In two northern outposts, 'ice curtain' thaws
After decades of cold-war animosity, Alaskan Eskimos and Russians lay cultural bridges across Bering Strait.
As little as 50 miles separate Alaska's Inupiat and Yupik Eskimo communities from the isolated Russian region of Chukotka.
But for decades, these two remote pockets of northern life might as well have been oceans apart, so solid was the cold war's "ice curtain" thrown across the narrow Bering Strait. Even the Soviet collapse did little, in the short term, to rebuild cultural bridges shattered by an era of weapons-grade wariness.
Now, a dozen years after the cold war ended, residents on both sides of the Bering Strait are becoming reacquainted with their ice-bound neighbors and rejoicing at their proximity.
Fueled by a mutual desire for modernization and economic progress, the cultures are becoming increasingly intertwined:
Russian officials are inviting applications from US airlines to provide scheduled service to Chukotka from Nome, a regional Alaskan hub of 3,600 people.
An Anchorage, Alaska, company that organizes tours to Chukotka is using National Park Service funds to train and employ Chukotka natives to guide visitors through their villages.
Inupiat and Yupik Eskimos are pooling traditional knowledge with Chukotka natives to map the denning sites of polar bears the original diplomats, who roam across the frozen border.
With federal money, an Alaska reindeer-meat processor is teaching Chukotkans to open and operate a similar business on their side of the strait.
Such ties may seem only natural for people living in such proximity. And in fact, exchanges between the regions' natives have a long history.
The Bering Strait was once a bastion of multiculturalism. Travel across it was common for people as well as wandering polar bears and families spread themselves on either side of the water. Only 2.5 miles separate Alaska's Little Diomede Island from Russia's Big Diomede Island. And one Eskimo dialect, Siberian Yup'ik, thrives in both Alaska and Chukotka, a linguistic legacy of the regions' common past.
Yet the logical link-ups were lost in a political ice age that endured even after the cold war's official end. While the fall of the Soviet Union spurred a race toward a market economy, Chukotka the closest area, geographically, to the US appeared trapped in its own anachronistic freeze.
Alaskans striving for business, cultural, or scientific links with Chukotka neighbors ran into bureaucratic roadblocks, or worse. Bering Strait scientists sometimes were arrested or had equipment confiscated when they set foot in Russia. Officials demanded steep fees when charities donated food, clothing, and medicine yet many of the items remained locked away when they arrived in Chukotka.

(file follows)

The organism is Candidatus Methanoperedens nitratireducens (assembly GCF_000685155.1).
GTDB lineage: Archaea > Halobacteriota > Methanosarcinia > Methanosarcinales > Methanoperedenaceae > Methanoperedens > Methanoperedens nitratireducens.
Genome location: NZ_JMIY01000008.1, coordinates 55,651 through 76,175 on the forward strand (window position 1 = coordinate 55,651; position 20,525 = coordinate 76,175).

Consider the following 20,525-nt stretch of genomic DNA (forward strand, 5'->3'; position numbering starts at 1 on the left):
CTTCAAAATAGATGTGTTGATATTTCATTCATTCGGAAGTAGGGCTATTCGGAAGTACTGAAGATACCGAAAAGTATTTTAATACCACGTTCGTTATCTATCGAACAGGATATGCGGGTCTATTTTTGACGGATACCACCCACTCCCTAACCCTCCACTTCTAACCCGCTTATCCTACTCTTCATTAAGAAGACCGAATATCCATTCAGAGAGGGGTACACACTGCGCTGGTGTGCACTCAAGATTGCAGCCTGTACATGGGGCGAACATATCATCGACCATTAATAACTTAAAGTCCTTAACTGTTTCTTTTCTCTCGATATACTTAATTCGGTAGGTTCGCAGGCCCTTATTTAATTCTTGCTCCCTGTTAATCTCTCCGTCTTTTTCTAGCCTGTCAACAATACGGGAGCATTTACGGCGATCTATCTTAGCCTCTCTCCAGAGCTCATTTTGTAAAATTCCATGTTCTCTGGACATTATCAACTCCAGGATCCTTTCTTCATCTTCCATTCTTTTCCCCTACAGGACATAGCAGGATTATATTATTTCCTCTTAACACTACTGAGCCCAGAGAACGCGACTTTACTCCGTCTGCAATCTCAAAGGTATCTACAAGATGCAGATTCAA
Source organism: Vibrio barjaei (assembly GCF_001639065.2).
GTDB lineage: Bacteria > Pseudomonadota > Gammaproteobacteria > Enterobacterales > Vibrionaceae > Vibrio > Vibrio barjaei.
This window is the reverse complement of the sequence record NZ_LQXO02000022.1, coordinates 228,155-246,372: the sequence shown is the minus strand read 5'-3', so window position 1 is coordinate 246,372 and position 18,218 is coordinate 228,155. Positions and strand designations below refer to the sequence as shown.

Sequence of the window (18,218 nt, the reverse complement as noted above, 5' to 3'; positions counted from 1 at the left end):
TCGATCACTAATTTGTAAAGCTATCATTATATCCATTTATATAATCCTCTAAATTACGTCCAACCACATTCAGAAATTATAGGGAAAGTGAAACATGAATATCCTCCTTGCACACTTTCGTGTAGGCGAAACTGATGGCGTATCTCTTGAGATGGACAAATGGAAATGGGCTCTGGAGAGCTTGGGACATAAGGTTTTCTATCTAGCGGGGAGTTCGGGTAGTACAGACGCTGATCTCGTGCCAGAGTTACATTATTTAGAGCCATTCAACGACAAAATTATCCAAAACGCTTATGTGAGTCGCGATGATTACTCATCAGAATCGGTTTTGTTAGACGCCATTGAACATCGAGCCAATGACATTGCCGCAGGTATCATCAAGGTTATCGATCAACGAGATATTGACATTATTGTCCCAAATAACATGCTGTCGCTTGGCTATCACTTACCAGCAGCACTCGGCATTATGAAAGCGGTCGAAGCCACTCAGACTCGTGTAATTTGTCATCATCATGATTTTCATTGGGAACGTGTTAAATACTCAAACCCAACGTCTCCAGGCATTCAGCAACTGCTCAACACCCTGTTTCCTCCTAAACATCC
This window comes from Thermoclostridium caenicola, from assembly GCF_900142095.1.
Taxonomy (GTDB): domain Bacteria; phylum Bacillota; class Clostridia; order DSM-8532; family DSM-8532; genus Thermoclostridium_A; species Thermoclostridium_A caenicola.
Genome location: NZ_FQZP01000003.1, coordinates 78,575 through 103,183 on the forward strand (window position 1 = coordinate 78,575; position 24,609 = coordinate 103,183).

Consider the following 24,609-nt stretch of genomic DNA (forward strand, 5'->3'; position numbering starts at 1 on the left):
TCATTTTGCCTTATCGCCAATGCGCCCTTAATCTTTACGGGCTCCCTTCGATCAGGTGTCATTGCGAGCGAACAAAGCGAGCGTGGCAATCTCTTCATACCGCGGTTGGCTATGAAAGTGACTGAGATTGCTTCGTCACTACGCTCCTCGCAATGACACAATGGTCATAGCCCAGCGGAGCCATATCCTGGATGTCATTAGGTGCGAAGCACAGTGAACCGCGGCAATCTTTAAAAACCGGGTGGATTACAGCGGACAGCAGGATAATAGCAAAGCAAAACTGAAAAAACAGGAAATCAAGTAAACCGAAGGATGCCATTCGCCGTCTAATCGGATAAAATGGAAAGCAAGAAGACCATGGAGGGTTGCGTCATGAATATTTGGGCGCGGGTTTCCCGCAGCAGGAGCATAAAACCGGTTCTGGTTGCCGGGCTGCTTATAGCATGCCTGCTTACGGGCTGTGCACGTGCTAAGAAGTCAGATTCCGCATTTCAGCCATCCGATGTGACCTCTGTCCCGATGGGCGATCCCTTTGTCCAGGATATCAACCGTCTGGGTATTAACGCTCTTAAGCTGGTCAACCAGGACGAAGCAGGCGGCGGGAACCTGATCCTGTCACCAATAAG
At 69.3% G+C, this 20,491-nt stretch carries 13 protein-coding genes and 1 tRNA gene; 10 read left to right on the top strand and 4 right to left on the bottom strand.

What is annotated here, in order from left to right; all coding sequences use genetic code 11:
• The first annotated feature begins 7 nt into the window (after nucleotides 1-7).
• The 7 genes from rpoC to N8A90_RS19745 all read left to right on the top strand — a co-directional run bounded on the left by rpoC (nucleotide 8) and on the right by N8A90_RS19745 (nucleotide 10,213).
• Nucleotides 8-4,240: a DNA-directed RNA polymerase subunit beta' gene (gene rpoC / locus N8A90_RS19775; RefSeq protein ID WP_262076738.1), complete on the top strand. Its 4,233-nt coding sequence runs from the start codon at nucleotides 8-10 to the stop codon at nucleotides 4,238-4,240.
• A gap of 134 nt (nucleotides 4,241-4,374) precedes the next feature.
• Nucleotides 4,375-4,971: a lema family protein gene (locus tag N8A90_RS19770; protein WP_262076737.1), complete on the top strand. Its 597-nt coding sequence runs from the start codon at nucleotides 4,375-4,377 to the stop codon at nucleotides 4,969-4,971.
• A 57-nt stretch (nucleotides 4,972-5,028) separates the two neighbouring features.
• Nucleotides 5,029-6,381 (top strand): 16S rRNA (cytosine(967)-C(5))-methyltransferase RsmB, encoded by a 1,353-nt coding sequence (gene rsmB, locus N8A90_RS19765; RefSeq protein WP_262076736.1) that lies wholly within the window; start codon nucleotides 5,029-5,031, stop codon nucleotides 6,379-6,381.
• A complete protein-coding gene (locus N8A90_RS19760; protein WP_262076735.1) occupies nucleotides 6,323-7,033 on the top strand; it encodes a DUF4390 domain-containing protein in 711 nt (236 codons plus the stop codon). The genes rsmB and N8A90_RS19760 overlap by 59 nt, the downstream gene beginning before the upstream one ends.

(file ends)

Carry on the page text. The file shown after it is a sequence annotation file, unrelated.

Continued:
Chief among the obstacles, say some Alaskans, was former Chukotka Governor Alexander Nazarov, who treated the region as his personal fiefdom, according to Sue Steinacher, a Fairbanks, Alaska-based researcher studying Alaska-Chukotka relations. "He wanted to do his own thing and he didn't want any do-gooders looking over his shoulder," she says.
All is not yet smooth in Bering Strait relations. A pair of British adventurers trying to drive an amphibious vehicle their Snowbird 6 across the frozen strait cut their journey short last week after Russian border authorities threatened to arrest them. They were striving to be the first people to drive from the United States to Russia across the Bering Strait but made it only half way through their 56-mile trip.
Now, after an era of post-Soviet collapse during which about half of Chukotka's roughly 140,000 residents fled, a new kind of leader has taken root.
Elected governor of Chukotka in December of 1999, Roman Abramovich is a young billionaire from Moscow. He has adopted the often-overlooked region, setting up a humanitarian organization and pouring much of his personal fortune into improving life in Chukotka.
"He has said he wants to make Chukotka the next Alaska," Ms. Steinacher says. "I think he's got the wisdom and the money."
Now Chukotka stores are stocked; the heating system has been renovated for the first time in 15 years; and new homes, hotels, and sports facilities have been built, according to Governor Abramovich's press secretary.
Tandy Wallack, owner of an Anchorage company that organizes tours to Native villages in Chukotka, still compares Provideniya Chukotka's biggest city to a "bombed-out Bosnia."
But on her most recent trip there, Ms. Wallack saw progress. "I see new pipes," she says, "and the old pipes are lying in the streets." That means repairs are underway, she says.
The Abramovich administration is also more open to the idea of an international park straddling the Bering Strait an arrangement that would provide coordinated management to existing national parks and preserves on the Alaska side and to future Chukotka preserves.
Though the presidents of both the United States and Soviet Union endorsed the park idea in 1991, plans languished.
Even without a jointly maintained park system, environmental ties have expanded. The National Park Service now spends about $500,000 a year on roughly a dozen Bering Strait scientific and cultural exchanges. Projects include fungi research and educational exchanges to compare ivory-carving and skin-sewing techniques on either side of the strait, says Peter Richter, the Park Service's chief of Bering Strait projects.
George Ahmaogak, mayor of Alaska's oil-rich, mostly Inupiat Eskimo North Slope Borough, suggests Chukotka could become prosperous in the way that Alaska has.
"They could be a major force here to provide nonrenewable resources," said Mr. Ahmaogak during a break in an Anchorage whaling meeting, where Abramovich received a standing ovation.